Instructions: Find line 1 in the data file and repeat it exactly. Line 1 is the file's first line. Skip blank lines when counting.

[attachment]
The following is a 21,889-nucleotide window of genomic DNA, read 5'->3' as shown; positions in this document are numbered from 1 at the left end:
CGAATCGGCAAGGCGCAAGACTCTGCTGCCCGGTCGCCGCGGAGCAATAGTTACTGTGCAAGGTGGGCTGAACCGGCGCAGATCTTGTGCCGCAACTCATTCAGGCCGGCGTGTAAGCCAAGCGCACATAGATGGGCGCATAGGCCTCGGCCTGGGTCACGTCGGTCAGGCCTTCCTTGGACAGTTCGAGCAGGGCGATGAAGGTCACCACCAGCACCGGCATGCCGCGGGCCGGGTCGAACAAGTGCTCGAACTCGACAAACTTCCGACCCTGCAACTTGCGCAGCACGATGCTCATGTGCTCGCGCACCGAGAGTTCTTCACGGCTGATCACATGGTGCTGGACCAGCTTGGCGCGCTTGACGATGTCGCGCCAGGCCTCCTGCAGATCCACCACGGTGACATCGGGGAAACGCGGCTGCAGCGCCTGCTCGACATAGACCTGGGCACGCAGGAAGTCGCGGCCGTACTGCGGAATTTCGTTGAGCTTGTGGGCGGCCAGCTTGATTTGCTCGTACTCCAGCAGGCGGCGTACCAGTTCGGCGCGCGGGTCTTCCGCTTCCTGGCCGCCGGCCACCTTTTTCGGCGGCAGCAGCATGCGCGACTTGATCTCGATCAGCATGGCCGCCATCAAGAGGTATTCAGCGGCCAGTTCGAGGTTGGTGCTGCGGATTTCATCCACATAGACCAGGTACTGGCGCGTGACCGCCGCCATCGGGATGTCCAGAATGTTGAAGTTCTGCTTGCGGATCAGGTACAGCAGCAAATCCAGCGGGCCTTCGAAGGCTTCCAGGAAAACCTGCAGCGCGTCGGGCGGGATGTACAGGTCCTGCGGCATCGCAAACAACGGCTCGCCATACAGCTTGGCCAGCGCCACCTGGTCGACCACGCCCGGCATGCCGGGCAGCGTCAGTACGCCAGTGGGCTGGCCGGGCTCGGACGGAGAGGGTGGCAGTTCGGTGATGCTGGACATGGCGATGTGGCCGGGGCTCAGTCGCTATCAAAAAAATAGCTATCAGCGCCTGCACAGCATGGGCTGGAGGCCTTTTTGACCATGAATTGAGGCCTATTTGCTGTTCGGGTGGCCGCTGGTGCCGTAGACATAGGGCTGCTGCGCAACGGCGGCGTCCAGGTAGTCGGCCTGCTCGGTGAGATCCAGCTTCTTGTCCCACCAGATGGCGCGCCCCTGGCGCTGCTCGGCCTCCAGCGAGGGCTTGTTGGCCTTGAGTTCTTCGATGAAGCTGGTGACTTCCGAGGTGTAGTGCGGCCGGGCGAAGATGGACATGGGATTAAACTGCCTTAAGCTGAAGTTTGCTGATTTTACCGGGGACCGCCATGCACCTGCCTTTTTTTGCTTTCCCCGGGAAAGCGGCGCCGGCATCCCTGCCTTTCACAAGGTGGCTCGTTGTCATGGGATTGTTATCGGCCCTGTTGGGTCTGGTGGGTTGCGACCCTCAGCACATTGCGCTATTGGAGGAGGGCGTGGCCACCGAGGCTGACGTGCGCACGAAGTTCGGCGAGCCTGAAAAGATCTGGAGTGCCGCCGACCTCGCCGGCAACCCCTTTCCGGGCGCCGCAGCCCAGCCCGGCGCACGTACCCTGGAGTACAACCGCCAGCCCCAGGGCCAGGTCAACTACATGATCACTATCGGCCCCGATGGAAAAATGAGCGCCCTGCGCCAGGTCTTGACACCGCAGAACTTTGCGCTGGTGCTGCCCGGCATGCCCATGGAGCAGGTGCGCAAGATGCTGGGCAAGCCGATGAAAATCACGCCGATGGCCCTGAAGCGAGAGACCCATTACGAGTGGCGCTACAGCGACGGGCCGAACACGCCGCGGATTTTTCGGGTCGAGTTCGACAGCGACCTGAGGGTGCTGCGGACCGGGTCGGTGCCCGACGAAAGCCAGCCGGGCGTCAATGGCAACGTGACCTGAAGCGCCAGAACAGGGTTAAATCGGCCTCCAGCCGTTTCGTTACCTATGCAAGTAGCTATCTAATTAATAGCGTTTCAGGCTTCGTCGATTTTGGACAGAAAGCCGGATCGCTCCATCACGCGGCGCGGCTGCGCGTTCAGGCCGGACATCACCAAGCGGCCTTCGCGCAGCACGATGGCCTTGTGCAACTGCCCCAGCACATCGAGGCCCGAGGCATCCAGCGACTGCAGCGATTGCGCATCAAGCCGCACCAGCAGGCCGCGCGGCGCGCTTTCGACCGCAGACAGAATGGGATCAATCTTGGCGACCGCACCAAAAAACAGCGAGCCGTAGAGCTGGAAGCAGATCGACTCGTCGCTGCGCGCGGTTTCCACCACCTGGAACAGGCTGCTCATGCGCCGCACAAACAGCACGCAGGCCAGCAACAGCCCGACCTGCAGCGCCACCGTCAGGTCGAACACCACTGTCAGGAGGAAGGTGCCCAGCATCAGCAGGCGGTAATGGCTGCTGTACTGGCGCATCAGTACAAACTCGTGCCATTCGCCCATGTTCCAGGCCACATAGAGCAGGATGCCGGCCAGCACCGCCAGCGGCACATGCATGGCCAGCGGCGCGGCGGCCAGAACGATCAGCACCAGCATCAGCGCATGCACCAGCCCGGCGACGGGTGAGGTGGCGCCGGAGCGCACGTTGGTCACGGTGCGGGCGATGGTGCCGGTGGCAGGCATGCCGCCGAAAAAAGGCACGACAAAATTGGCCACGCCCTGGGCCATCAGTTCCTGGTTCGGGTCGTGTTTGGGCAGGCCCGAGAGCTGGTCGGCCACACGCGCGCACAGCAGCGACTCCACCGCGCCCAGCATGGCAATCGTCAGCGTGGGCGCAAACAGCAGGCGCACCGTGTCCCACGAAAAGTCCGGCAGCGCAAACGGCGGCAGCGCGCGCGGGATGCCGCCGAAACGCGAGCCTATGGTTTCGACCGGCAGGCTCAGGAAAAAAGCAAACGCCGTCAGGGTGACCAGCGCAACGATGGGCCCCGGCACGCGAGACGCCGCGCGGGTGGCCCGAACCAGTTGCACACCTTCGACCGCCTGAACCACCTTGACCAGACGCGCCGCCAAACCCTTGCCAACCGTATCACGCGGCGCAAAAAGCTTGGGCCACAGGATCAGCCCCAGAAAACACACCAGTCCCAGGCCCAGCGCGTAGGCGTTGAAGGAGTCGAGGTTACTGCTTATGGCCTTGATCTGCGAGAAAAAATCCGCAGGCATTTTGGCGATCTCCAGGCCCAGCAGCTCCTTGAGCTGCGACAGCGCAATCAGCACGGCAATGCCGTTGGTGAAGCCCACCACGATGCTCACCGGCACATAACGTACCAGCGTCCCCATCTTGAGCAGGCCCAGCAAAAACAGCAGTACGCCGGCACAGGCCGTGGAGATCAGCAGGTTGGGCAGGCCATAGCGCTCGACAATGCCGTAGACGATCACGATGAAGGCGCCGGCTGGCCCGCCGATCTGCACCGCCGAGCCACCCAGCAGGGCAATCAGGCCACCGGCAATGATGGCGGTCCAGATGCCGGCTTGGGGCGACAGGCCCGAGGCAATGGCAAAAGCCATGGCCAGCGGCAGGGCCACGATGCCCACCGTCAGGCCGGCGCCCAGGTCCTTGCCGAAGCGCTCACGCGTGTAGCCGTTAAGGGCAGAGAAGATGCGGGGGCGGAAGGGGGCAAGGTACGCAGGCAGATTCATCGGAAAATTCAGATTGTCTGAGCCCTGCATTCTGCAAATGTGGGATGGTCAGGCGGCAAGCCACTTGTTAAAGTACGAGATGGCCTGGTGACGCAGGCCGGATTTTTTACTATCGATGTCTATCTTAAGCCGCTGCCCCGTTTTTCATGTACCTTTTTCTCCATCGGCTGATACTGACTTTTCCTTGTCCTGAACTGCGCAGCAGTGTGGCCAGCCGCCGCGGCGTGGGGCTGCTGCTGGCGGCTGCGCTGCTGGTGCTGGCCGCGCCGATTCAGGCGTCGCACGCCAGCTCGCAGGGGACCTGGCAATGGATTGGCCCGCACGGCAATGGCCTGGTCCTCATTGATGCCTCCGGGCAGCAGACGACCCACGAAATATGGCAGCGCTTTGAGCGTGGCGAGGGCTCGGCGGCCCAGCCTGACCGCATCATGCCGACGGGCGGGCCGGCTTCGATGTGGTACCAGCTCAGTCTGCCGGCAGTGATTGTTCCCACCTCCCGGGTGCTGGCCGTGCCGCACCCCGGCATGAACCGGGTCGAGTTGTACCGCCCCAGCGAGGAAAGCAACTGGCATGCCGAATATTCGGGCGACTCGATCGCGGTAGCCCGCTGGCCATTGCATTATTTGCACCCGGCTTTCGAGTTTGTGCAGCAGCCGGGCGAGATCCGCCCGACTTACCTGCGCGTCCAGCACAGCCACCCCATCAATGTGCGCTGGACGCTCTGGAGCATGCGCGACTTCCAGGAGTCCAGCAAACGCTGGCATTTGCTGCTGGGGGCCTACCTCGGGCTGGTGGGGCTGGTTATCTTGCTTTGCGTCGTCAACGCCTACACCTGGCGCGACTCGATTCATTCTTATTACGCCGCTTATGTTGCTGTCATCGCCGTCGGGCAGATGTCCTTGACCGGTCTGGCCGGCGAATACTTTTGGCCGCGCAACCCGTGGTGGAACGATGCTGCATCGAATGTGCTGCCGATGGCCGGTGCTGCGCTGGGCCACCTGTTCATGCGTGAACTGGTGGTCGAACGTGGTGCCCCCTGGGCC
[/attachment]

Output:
The following is a 21,889-nucleotide window of genomic DNA, read 5'->3' as shown; positions in this document are numbered from 1 at the left end: